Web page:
How Your Money Struggles Affect Your Kids

With some effort, you can reduce the stressful effects on the family

Couple discussing energy bills while daughter plays on sofa in living room
Photo: Monty Rakusen / Getty Images

If you are living paycheck-to-paycheck, overwhelmed by debt, or are struggling in another way financially, your money issues are affecting your kids, and not only in obvious ways, like not having the funds to do the things you want to do.

Your money struggles may also result in social and emotional issues for your children, not to mention money problems of their own.

How Debt Affects Your Kids’ Well-Being

A study from the American Academy of Pediatrics found a correlation between the amount of total debt a family had and poor social and emotional well-being of the children.

The research found that the type of debt owed plays a role, citing that children whose parents held a high amount of credit card and medical debt experienced a more significant decline in their well-being compared with children whose parents had a high amount of mortgage or education debt.

This news can be a bit discouraging, but it doesn't have to be. Just because your financial situation is less than ideal doesn’t automatically mean your kids are destined for emotional issues or financial ruin themselves.

If you are mindful of the potentially negative impact your money problems can have on your children, with some effort on your part, you can reduce that impact. Here’s how to do that.

Don’t Keep Your Kids in the Dark

You may be reluctant to share the negatives of your financial situation with your children, but keeping them in the dark will only give them a false sense of reality.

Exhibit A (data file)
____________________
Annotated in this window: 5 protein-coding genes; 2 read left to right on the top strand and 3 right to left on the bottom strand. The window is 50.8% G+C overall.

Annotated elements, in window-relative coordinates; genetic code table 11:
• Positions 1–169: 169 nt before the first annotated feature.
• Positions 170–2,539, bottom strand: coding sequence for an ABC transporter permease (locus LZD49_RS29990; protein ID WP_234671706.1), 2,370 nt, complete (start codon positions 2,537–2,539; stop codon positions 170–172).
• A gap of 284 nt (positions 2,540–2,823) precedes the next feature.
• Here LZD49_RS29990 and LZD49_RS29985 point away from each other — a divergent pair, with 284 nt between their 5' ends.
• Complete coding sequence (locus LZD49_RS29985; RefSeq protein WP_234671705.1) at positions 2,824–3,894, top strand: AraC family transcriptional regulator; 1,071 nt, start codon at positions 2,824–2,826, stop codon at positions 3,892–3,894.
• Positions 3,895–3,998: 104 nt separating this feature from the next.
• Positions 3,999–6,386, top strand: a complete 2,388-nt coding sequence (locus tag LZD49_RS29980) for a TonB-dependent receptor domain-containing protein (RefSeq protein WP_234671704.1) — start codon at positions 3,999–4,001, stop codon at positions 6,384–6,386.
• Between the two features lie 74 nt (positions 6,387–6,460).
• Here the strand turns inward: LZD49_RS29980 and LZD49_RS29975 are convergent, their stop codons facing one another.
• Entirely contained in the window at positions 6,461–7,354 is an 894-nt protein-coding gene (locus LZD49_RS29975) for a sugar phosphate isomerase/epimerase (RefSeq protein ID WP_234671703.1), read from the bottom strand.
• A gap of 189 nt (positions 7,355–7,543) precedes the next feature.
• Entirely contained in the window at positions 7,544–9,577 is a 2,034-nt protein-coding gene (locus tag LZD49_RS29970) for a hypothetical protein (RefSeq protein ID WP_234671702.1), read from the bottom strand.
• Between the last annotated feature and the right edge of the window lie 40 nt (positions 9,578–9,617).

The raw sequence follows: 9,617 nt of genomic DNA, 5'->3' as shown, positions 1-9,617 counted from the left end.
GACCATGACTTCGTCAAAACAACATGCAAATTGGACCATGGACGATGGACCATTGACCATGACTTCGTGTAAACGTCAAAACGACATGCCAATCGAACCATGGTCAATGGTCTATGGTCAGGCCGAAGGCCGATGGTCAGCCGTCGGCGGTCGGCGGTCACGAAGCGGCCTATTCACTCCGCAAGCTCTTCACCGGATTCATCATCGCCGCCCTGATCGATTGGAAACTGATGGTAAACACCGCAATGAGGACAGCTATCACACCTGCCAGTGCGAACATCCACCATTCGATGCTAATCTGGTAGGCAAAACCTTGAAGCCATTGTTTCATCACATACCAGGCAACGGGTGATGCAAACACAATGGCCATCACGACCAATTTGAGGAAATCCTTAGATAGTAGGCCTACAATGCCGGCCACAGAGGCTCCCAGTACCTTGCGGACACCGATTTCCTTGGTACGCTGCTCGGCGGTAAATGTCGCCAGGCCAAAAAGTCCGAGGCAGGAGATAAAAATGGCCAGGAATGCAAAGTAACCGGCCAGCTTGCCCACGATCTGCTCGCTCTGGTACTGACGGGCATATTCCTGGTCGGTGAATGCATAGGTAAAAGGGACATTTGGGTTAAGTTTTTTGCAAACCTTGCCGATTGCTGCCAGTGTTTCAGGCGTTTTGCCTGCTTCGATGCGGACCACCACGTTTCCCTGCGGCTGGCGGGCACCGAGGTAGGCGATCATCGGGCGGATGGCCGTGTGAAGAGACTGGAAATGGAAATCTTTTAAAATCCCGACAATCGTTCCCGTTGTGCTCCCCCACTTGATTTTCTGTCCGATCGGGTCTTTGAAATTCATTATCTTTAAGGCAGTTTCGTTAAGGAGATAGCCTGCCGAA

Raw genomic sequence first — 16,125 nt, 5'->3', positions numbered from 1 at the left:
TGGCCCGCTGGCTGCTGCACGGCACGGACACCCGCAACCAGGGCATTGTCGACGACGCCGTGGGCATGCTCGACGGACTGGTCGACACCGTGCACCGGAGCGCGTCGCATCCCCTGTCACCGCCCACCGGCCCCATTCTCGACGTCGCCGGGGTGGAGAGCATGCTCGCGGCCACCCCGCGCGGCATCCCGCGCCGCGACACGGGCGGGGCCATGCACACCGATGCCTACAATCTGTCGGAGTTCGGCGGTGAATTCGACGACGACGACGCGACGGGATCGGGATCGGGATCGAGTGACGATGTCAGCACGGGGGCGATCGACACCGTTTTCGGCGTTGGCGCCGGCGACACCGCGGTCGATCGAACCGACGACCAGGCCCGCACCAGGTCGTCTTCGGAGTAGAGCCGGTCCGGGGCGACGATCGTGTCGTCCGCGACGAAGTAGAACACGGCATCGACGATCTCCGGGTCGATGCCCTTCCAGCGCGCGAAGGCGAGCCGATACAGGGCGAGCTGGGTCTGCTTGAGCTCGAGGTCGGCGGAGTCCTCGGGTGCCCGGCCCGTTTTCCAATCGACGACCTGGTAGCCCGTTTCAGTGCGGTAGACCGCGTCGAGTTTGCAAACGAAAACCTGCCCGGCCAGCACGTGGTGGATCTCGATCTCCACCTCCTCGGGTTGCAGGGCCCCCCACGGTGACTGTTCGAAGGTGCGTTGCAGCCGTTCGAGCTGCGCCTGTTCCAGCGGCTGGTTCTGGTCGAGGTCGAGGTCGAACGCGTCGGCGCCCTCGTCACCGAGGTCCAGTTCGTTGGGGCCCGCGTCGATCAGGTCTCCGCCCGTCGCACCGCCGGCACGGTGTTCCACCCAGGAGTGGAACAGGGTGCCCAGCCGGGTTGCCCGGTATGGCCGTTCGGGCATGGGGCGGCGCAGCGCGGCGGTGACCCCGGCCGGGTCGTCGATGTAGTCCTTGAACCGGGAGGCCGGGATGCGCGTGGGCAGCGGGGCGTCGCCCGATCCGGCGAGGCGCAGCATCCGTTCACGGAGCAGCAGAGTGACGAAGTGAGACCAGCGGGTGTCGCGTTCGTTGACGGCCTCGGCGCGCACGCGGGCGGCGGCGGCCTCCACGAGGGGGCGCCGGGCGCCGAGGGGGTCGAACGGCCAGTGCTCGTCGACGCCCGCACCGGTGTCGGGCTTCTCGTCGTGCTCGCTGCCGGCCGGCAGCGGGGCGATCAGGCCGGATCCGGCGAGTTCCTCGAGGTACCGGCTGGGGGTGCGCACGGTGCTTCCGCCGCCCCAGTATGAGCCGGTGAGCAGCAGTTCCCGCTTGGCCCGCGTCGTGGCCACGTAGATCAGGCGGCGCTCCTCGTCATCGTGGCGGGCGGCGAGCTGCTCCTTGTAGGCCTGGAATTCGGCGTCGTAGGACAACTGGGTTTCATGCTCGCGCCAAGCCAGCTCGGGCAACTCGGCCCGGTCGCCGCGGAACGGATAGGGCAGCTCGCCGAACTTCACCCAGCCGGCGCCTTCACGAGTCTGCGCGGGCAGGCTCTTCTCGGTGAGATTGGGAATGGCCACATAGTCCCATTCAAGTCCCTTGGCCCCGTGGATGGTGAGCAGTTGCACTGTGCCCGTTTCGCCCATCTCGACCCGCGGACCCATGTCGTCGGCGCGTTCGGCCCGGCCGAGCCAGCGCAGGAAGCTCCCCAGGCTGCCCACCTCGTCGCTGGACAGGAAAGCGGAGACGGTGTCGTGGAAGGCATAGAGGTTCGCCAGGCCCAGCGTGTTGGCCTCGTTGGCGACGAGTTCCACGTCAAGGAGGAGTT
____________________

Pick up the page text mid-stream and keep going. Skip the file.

It will also prevent them from learning from your mistakes. In T. Rowe Price’s 2017 Parents, Kids & Money Survey, 68% of kids who knew of their parents’ bankruptcy considered themselves “smart about money” versus 30% of the children who were unaware.

If your kids are clueless about what’s going on, that can even heighten your money problems, as you may continue to make poor financial decisions out of guilt or to try to keep up appearances.

Be upfront with your kids about your situation and use the opportunity to discuss where you went wrong and what you would do differently. Naturally, use your judgment and avoid divulging anything that would threaten their sense of security or frighten them.

Involve Them in the Process

If you are taking active steps to clean up your finances, go even further than letting your kids know about the situation and actively involve them in what you are doing.

If you’re paying off your debt, your children can help you track your journey. Finding ways to celebrate your progress as a family will keep things fun. Your kids can be involved in meeting savings goals or in finding ways to spend less money as a family. When you do your monthly budget, ask the kids if they have any needs for the coming month.

Doing what you can to include your kids in the family finances will make money a natural part of your conversations, an important factor in making sure your kids don’t repeat your money mistakes.

Watch What You Model

Parents are considered to be the number-one influence on their kids’ money habits and behaviors, so what you model has a lot more weight than what you formally teach them.

If your kids only see you overspending, being impulsive, or prioritizing your wants over your needs, they will pick up the wrong messages about money. What they hear you say about money has equal importance.

Be intentional about making sure you demonstrate a healthy attitude toward money and positive financial habits. Let your children see you weighing your spending decisions, delaying purchases you cannot afford, saving, investing, and practicing other healthy behaviors.

Your kids are not financially doomed just because you made mistakes with money. But if you don’t want them to follow in your footsteps, use these tips to help steer your children toward habits and behaviors that will lead to financial success.

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The Balance uses only high-quality sources, including peer-reviewed studies, to support the facts within our articles. Read our editorial process to learn more about how we fact-check and keep our content accurate, reliable, and trustworthy.
  1. American Academy of Pediatrics. "Parental Debt and Children’s Socioemotional Well-Being," Page 1.

  2. T. Rowe Price. "T. Rowe Price: Parents Are Likely to Pass Down Good and Bad Financial Habits to Their Kids."

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